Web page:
This approach establishes very strong communication throughout a project team and its extended participants, yes? 

Robert explains that communication is tightly coupled with what happens to him when performing value sync. It’s very natural to discover the common values and finding out what people care about, and what they care about sharing with him creates good information channels as the whole team moves forward on the project path. He points out that a good side effect of performing value sync is building very good relationships and strong communication channels.

 

How often does a project team need to check the value of service or product under development with the baseline sync? 

Robert reflects on turbulent projects since 2000; projects subject to rapidly changing requirements, or significant changes in technology, or often frequent shifts in market drivers. He explains that it is a simple question to ask, ‘Are we still in the same business today?’, and he has often found that as you walk through the door you discover you’re not in the same business as yesterday. What mattered yesterday does not necessarily matter today and, in the case of such projects, one might want to ask that question on a daily basis to see if a project team is still on purpose or in need of value sync.

Typically though, for most projects that are not subject to such fluidity of purpose, every two weeks is normal and can be conducted over lunch or in a jam session.

 

Is the risk of drifting expectations during a project effort, such as changing requirements, a significant modifier to those original on-purpose targets? In other words, how malleable are values to unplanned changes in the design and effort? 

Robert identified that used to be the case but not so much with recent projects. “I have to say that people are trying to get things out the door so fast these days that I don’t think I see too much of that”.

But then he adds, “Also, from a point of view of value perspective, it takes a keen eye to catch that. It’s really interesting and, sometimes, politics plays into it where people want to line up with new stakeholders. Let’s say you have a boss and everyone wants to be nice to the boss, and so you find out what does the boss care about. Eventually, everybody’s lined up with the boss. Of course, that’s because their ambitions seem to be to look good in the eye of the boss. Actually, a lot of bosses that I know when they notice this they basically ask, ‘what the heck is this? I hired you to be different from me!’” 

Robert goes on to stress the importance of core, implicit values that one would find engrained within the environment or culture of an organisation. He identifies such values as significant factors for successful enterprises. He also stresses the executive role as essential to ensuring those values are maintained consistently throughout an organisation. Robert cites Toyota’s quality systems as the classic example of core values that are principle to what represents Toyota as an enterprise.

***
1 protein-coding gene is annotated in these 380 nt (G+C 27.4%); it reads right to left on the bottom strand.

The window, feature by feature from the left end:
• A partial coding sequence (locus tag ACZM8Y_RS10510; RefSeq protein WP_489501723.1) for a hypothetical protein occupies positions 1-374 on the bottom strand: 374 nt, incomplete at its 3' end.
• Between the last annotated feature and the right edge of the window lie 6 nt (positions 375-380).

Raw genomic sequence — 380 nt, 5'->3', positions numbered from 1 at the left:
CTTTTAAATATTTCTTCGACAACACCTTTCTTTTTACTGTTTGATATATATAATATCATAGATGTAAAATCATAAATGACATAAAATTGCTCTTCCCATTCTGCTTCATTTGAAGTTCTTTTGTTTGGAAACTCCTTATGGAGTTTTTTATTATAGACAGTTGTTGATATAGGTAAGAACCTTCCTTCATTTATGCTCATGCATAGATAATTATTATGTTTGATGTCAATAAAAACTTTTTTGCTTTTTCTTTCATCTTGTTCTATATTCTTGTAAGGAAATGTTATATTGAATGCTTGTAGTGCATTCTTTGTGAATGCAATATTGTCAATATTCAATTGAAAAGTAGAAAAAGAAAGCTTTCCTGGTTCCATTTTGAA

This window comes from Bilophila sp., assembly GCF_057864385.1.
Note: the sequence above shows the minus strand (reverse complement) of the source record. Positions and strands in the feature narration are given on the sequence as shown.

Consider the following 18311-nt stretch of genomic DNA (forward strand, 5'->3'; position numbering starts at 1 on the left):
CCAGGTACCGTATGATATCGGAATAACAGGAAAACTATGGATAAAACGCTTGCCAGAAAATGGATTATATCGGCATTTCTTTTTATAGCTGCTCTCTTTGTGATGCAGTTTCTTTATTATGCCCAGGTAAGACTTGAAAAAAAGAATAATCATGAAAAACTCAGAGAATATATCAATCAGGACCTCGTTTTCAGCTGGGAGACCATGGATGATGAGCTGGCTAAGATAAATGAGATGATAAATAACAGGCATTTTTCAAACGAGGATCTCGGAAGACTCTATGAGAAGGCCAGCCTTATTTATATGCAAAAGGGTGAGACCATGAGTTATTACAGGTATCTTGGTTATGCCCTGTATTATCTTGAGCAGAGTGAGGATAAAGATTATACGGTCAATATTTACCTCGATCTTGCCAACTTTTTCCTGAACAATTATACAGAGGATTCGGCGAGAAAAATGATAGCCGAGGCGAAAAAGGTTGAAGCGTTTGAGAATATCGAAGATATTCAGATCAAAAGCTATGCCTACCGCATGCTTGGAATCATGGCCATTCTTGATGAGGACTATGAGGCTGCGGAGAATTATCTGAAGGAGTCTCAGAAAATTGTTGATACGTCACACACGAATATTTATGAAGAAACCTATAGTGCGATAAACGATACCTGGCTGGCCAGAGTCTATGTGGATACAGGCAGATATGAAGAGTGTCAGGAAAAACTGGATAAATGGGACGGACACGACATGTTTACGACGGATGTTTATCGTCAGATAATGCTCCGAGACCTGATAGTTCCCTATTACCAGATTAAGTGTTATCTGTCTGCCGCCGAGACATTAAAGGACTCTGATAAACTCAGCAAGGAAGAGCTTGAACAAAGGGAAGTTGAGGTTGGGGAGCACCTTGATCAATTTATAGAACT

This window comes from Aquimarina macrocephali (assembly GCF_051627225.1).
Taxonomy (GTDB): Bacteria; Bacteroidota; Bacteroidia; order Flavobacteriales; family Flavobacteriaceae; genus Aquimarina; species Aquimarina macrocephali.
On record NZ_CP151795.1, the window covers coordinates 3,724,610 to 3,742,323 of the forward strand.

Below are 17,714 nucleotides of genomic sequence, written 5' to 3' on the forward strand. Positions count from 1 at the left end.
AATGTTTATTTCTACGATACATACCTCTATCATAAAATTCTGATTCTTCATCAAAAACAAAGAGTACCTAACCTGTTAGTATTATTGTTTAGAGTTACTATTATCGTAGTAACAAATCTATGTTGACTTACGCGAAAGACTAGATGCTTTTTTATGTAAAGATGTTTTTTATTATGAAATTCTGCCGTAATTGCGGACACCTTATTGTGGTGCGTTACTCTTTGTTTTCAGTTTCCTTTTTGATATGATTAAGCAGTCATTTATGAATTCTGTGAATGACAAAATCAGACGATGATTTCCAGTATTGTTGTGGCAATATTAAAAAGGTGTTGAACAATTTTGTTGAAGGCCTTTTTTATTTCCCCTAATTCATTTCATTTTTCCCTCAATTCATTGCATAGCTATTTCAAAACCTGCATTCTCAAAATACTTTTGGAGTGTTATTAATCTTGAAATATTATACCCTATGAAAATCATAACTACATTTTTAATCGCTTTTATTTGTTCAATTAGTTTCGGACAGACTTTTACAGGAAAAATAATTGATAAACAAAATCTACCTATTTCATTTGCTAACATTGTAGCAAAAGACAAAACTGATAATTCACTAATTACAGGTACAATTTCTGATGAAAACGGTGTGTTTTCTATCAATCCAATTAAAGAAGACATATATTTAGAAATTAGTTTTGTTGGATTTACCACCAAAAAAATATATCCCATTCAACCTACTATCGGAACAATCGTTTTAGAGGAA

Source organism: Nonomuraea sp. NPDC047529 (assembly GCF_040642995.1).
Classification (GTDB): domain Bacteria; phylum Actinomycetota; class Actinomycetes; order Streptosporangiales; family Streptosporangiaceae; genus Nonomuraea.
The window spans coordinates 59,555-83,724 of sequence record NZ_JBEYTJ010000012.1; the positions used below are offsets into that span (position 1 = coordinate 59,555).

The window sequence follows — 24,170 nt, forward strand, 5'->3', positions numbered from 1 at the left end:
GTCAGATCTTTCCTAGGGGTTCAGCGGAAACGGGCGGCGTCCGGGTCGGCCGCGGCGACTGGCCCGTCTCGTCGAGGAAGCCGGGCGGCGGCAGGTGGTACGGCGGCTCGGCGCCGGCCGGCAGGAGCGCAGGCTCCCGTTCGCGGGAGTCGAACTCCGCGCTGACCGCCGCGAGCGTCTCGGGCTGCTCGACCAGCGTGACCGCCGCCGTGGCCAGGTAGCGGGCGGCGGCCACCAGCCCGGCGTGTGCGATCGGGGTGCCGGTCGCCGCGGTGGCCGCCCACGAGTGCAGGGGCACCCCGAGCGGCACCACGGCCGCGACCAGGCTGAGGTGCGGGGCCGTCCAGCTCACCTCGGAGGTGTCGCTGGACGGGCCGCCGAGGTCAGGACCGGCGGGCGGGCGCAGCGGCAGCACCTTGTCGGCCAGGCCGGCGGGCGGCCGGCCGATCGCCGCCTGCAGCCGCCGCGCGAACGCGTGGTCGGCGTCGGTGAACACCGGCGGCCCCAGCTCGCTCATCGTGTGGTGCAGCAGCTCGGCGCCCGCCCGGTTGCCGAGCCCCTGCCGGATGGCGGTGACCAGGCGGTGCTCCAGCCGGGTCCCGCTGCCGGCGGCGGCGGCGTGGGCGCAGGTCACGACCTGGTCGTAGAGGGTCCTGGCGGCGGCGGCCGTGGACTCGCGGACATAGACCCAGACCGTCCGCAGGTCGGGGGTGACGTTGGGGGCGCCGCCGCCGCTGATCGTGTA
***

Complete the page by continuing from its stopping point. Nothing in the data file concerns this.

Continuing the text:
“That’s where I see that sort of management perspective; make sure our core values are passed on. Companies that I see really kicking butt and succeeding are the ones that do that very well. And those that are not succeeding are the ones that take short-term opportunities and then they build up almost exactly the same thing that we call technical debt but in the world of values.” 

 

Or even just the kind of cultural models; Japan is a great example where quality is implicit. 

Robert grins broadly. “And you said it right now, you said the word, the exact word I was hoping you would say. ‘Cultural’”.

Robert stresses the need for cultural values and expectations to be considered, especially with current off-shoring efforts. There are new challenges present in getting value sync across cultural considerations. We have to learn more about culture; corporate culture, community culture, social culture. He does not suggest that different cultures cannot collaborate but suggests instead we need to consider cultural values as part of being on purpose to ensure broader success for all involved.
Robert concludes, “I’m interested in the value sync cultural perspectives, and that’s the next generation.”

At STANZ 2013 this coming August guest speaker Robert Sabourin – adjunct professor of software engineering at McGill University, President and Principal Consultant for Amibug.com, and author of ‘I Am A Bug’ – will be providing a keynote speech on ‘Value Sync’.